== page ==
Subscribe or Renew Membership Subscribe Renew

Pole barn vs. regular construction

damunk's picture

I'm here in Hudson Valley/So. NY state and wondering how people run with pole barns vs. conventional construction.  Any strong feelings one way or another?  Building (garage) is 26' x 26' with half story above, 9/12 gable roof with wall dormer over front and shed roof dormer out back.  Haven't decided about post down at center and load bearing ridge vs. collar ties and whatnot.  Kids will use second floor for ping pong, etc.

Pole barn (post #207715, reply #1 of 4)

Since I grew up in the midwest, pole barns are everywhere. Two issues you will see with pole barns.

1. They will not stand up well to high winds.

2. What do you do once the  poles rot off?

My dad has a pole barn that (post #207715, reply #3 of 4)

My dad has a pole barn that is 20 years old and my grandpa has several that are over 50 years old.  I come from a farm family and went to school with plenty of other kids from farm families.  Never once have I seen or heard of poles rotted through; and I've not seen one topple over unless there was a tornado or winds high enough that similar damage was sustained by nearby homes.  Not saying it's never happened; but your post makes it sound like someone putting up a pole barn should just expect it to fall apart one day.

Post frame on piers (post #207715, reply #2 of 4)

I built a building much like you describe on piers. It's post frame but the posts bear on concrete piers with spread footings. I think it's a good compromise:

Cost and useage (post #207715, reply #4 of 4)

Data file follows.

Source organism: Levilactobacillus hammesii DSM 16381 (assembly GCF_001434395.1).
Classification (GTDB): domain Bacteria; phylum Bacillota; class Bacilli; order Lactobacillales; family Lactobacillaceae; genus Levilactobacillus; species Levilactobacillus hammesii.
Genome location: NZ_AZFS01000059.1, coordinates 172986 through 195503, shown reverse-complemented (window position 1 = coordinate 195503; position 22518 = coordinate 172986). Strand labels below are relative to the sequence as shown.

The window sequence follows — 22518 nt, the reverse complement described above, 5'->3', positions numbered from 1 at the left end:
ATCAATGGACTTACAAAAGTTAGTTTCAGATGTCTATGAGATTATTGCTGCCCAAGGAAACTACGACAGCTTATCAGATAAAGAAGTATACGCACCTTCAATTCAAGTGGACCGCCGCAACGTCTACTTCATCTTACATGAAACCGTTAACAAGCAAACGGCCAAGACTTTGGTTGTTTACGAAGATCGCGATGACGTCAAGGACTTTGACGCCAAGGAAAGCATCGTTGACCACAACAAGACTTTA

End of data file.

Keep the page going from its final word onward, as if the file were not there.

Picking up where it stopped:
You are decribing two different uses for the structure.  The lower level garage would be well severed by pole barn construction.  No climate control is fine for parking cars.  The rec. room on the second level, however, calls for both a conditioned space which is not easily accomplished with a pole barns basic construction.

I have a 30x42' shop that from the outside looks like a pole barn, but is in fact a 2x6 framed building.  It is a fully insulated and conditioned structure that is finished inside.  It sets on a full concrete footing and block fondation wall with a concrete slab floor.  cost was about $16K in 2001.  The outside is sided with light guage steel as is the roof.  With the plumbing I need to maintain above an freezing interior temperature all winter and can raise it to a more comfortable working range when I'm working in there.  With a high efficencey LP gas furnace my typical winter is about $200.

The problem with a typical pole barn construction is heating and/or cooling it without breaking the bank.  The insulation package that generally used is wide rolled fg witha vinyl facing that goes on before the roof and the siding. The vinyl side goes in and the steel is applied over it with the adea being that the vinyl is also the interior vp and the fg can breath to keep moisture from accumulating in it.  Typical R values are only about  R-3 to 5 if you are lucky. Not a good choice for a conditioned space in your climate. However the cost of the structure is less than half that of a same size frame building.

You need to ask yourself a lot of questions about how much useage the building will really get and how much cost you are willing to incure to meet that useage.